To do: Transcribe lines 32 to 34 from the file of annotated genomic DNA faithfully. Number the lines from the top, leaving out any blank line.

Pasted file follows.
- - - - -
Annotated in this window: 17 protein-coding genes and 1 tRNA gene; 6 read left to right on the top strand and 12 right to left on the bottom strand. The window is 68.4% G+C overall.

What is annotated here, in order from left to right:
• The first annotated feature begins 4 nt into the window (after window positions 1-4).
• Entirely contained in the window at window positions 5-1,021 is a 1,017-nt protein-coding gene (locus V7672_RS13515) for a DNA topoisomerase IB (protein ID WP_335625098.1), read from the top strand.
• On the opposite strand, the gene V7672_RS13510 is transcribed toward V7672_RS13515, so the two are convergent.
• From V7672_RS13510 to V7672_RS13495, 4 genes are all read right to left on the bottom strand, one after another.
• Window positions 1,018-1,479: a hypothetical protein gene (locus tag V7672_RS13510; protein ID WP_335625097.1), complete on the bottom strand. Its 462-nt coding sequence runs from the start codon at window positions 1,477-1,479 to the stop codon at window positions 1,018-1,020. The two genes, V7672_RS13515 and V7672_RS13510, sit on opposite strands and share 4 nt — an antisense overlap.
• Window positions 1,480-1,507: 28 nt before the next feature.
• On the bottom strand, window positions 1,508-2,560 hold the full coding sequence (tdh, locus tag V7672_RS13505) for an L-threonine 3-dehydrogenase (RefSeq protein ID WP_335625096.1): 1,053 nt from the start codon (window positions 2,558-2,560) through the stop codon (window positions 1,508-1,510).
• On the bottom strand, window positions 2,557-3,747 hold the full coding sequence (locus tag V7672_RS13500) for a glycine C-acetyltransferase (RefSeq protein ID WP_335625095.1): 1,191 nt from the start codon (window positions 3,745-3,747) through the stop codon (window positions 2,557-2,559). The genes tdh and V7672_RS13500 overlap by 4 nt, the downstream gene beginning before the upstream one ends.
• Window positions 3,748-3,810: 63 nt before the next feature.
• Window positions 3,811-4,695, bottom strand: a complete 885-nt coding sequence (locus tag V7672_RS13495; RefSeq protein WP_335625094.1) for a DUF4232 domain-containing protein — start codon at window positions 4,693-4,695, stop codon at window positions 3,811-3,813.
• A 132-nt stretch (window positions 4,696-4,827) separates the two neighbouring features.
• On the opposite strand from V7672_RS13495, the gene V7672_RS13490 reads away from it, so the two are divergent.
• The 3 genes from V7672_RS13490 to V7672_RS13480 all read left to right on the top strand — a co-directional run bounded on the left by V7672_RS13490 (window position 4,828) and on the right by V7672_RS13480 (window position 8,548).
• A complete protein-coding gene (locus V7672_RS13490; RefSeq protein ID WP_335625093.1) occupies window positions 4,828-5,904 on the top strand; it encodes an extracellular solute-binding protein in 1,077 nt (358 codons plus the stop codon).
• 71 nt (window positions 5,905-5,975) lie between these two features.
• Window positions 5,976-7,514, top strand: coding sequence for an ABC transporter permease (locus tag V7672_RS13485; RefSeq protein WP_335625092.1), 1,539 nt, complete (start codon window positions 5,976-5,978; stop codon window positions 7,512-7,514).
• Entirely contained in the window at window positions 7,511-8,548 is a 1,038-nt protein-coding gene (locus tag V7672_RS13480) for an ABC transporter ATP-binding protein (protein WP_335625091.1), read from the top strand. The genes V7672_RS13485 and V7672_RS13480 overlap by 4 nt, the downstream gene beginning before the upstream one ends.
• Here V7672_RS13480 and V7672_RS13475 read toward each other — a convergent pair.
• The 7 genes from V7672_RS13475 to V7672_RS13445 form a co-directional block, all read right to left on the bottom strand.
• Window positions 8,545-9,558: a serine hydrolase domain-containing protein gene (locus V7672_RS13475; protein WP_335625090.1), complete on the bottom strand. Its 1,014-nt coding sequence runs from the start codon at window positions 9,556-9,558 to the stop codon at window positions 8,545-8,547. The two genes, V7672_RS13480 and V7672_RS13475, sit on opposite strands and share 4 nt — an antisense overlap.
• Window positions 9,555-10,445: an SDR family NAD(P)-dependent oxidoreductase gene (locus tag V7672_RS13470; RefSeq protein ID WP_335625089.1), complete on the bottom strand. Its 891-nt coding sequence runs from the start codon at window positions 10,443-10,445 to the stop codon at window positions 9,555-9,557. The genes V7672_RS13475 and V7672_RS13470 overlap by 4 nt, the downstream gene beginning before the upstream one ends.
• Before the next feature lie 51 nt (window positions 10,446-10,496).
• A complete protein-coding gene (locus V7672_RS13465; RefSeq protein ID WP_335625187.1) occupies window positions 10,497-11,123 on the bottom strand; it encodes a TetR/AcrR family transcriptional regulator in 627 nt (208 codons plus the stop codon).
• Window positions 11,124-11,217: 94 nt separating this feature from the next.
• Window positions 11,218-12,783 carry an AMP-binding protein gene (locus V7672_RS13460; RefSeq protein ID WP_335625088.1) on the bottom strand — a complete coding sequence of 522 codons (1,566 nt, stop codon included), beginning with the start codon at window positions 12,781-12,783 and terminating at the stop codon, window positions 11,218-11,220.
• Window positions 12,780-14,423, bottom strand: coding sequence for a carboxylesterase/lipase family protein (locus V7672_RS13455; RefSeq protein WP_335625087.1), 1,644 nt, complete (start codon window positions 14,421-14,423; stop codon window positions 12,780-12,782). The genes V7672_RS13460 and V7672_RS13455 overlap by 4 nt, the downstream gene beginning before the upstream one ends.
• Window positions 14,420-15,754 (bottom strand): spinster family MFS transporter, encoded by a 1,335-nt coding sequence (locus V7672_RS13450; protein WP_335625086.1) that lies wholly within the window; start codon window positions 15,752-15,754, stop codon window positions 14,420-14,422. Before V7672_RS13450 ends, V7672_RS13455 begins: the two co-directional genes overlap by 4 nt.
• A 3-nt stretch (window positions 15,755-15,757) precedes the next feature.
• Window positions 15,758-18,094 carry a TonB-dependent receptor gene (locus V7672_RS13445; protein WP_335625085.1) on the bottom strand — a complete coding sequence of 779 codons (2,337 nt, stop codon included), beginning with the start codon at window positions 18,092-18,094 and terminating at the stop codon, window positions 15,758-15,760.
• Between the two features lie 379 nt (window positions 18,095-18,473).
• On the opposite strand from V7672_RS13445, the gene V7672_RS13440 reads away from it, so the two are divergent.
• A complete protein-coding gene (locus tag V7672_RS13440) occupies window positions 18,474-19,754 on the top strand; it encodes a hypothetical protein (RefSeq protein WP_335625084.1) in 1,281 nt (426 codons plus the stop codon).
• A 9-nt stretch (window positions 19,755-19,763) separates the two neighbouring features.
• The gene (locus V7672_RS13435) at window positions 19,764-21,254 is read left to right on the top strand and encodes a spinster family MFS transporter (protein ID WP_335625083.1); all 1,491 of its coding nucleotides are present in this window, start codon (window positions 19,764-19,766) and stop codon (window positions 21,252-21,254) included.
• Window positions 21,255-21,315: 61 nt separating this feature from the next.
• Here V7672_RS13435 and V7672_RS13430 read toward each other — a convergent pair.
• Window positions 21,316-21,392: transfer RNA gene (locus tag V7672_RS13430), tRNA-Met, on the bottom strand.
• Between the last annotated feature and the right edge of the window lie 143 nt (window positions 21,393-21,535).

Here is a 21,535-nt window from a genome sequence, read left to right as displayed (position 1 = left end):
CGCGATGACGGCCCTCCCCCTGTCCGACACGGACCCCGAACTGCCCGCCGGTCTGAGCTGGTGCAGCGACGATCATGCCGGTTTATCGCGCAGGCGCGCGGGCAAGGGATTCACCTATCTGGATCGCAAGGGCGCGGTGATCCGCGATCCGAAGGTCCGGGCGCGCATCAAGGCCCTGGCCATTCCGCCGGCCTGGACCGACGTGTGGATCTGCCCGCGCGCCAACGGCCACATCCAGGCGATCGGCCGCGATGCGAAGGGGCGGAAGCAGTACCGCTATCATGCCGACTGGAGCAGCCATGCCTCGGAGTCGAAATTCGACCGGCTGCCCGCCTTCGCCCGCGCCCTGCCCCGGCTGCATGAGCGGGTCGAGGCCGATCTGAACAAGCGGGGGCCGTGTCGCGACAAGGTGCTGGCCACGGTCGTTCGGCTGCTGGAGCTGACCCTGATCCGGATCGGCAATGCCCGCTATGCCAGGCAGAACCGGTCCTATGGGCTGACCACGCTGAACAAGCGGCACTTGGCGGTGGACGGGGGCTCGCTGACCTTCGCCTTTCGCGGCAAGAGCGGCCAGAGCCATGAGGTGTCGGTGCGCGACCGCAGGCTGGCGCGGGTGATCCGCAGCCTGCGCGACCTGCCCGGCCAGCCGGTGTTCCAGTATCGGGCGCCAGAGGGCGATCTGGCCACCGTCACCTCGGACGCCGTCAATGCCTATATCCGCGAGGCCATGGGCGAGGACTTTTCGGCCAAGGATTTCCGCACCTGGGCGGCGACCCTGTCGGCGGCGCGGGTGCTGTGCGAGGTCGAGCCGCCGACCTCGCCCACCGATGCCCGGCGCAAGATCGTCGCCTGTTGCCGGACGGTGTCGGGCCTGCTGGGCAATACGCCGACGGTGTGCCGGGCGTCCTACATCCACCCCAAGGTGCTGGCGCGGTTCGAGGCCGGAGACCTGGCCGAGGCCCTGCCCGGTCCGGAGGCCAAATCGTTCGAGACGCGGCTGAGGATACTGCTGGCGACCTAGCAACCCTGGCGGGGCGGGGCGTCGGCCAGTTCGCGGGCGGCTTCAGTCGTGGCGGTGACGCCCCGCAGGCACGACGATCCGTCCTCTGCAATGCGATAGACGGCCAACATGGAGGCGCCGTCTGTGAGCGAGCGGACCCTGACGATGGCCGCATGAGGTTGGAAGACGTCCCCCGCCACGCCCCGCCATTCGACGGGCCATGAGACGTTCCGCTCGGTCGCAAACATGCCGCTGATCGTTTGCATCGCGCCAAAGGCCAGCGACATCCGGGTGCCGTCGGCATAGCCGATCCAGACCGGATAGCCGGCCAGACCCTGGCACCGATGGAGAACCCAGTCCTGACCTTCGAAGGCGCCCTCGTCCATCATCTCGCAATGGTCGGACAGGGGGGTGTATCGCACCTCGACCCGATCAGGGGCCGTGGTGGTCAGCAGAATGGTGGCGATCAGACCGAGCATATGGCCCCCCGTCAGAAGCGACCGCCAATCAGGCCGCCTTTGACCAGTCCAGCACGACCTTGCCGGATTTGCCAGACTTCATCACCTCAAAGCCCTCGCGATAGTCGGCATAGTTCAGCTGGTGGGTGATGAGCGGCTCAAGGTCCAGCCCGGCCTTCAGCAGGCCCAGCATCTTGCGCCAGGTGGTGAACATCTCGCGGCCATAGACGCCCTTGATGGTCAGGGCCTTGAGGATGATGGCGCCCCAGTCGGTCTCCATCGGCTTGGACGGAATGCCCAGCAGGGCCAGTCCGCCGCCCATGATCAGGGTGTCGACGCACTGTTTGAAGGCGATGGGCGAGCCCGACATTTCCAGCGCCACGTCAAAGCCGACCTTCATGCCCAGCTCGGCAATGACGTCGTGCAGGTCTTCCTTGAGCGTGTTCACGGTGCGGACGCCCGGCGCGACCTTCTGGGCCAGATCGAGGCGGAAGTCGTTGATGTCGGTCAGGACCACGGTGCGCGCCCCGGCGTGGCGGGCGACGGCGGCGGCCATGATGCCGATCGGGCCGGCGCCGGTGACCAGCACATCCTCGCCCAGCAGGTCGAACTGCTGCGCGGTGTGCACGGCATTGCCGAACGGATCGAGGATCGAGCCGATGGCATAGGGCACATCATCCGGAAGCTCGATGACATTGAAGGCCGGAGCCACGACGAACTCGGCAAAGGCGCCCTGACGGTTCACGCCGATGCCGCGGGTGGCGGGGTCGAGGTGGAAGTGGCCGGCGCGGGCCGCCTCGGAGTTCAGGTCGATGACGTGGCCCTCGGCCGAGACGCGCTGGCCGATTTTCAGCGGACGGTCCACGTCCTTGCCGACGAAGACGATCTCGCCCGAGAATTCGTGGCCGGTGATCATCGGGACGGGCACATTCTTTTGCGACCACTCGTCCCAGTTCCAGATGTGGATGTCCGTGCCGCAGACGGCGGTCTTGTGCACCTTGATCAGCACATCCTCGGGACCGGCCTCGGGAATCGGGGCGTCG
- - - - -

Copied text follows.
• Between the two features lie 379 nt (window positions 18,095-18,473).
• On the opposite strand from V7672_RS13445, the gene V7672_RS13440 reads away from it, so the two are divergent.
• A complete protein-coding gene (locus tag V7672_RS13440) occupies window positions 18,474-19,754 on the top strand; it encodes a hypothetical protein (RefSeq protein WP_335625084.1) in 1,281 nt (426 codons plus the stop codon).